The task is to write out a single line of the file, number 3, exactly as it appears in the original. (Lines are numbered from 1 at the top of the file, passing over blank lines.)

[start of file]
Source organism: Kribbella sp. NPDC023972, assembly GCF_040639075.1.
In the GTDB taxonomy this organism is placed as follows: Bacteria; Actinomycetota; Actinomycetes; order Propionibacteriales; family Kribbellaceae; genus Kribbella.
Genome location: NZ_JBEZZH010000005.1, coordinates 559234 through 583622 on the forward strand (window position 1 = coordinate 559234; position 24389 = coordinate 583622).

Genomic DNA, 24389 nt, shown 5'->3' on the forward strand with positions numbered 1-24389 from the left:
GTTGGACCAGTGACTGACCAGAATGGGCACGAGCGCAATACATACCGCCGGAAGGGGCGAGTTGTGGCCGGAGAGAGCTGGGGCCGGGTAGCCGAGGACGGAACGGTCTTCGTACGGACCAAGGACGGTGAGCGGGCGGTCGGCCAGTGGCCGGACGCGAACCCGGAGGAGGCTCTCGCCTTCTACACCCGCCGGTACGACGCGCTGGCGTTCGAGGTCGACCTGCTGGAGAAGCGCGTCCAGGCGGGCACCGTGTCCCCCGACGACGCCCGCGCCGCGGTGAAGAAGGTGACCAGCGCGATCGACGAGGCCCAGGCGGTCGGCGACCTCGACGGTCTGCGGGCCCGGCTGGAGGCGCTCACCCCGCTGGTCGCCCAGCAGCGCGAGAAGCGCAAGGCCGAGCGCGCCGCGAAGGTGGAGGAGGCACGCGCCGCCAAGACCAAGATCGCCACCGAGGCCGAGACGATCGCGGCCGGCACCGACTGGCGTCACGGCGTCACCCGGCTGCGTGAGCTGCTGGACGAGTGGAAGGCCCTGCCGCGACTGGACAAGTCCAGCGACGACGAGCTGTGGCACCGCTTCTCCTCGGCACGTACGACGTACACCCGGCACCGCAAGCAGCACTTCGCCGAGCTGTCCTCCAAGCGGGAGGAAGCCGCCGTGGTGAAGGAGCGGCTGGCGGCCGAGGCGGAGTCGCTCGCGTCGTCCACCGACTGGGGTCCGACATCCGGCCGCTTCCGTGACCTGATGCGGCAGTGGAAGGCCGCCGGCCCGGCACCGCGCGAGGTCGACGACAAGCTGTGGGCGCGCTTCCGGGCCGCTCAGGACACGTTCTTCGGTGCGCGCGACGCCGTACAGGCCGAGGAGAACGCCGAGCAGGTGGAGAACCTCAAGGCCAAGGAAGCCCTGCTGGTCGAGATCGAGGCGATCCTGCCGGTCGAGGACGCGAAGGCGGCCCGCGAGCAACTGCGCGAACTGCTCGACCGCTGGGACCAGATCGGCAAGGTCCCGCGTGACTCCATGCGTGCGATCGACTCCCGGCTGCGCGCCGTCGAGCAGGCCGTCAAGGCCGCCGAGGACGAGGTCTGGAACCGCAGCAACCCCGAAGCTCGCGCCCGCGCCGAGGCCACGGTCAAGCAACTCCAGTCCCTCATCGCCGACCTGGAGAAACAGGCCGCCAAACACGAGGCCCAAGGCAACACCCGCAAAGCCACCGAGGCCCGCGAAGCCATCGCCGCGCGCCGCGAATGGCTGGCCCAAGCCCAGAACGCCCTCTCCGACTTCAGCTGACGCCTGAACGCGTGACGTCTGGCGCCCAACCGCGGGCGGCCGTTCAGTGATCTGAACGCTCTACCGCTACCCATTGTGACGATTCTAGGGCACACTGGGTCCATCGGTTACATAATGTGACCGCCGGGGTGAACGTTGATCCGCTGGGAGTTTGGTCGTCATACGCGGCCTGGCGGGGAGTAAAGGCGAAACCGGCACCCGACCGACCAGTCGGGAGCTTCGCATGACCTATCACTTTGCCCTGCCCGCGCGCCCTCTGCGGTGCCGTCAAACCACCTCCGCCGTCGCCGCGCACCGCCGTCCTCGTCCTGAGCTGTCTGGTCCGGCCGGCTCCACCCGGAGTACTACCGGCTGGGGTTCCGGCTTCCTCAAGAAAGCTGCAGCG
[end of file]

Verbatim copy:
Genome location: NZ_JBEZZH010000005.1, coordinates 559234 through 583622 on the forward strand (window position 1 = coordinate 559234; position 24389 = coordinate 583622).